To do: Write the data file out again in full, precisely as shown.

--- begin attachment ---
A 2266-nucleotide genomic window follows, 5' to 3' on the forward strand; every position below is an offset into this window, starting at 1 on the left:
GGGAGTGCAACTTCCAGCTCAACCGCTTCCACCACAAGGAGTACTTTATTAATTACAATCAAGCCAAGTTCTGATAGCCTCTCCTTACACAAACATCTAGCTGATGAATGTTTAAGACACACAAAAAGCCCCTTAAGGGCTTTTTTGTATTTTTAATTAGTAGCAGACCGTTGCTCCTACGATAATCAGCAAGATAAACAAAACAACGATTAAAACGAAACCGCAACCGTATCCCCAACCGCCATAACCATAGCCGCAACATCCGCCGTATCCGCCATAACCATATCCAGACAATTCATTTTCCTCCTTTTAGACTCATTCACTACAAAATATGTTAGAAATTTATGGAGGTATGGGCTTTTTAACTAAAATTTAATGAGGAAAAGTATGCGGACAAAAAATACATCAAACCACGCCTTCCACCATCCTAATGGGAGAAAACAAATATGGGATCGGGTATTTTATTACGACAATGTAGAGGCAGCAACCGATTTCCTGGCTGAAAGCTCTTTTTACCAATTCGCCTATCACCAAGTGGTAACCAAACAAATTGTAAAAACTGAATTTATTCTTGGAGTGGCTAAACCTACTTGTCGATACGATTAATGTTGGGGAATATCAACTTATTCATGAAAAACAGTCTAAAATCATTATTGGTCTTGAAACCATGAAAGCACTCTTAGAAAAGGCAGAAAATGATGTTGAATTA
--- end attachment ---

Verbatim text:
A 2266-nucleotide genomic window follows, 5' to 3' on the forward strand; every position below is an offset into this window, starting at 1 on the left:
GGGAGTGCAACTTCCAGCTCAACCGCTTCCACCACAAGGAGTACTTTATTAATTACAATCAAGCCAAGTTCTGATAGCCTCTCCTTACACAAACATCTAGCTGATGAATGTTTAAGACACACAAAAAGCCCCTTAAGGGCTTTTTTGTATTTTTAATTAGTAGCAGACCGTTGCTCCTACGATAATCAGCAAGATAAACAAAACAACGATTAAAACGAAACCGCAACCGTATCCCCAACCGCCATAACCATAGCCGCAACATCCGCCGTATCCGCCATAACCATATCCAGACAATTCATTTTCCTCCTTTTAGACTCATTCACTACAAAATATGTTAGAAATTTATGGAGGTATGGGCTTTTTAACTAAAATTTAATGAGGAAAAGTATGCGGACAAAAAATACATCAAACCACGCCTTCCACCATCCTAATGGGAGAAAACAAATATGGGATCGGGTATTTTATTACGACAATGTAGAGGCAGCAACCGATTTCCTGGCTGAAAGCTCTTTTTACCAATTCGCCTATCACCAAGTGGTAACCAAACAAATTGTAAAAACTGAATTTATTCTTGGAGTGGCTAAACCTACTTGTCGATACGATTAATGTTGGGGAATATCAACTTATTCATGAAAAACAGTCTAAAATCATTATTGGTCTTGAAACCATGAAAGCACTCTTAGAAAAGGCAGAAAATGATGTTGAATTA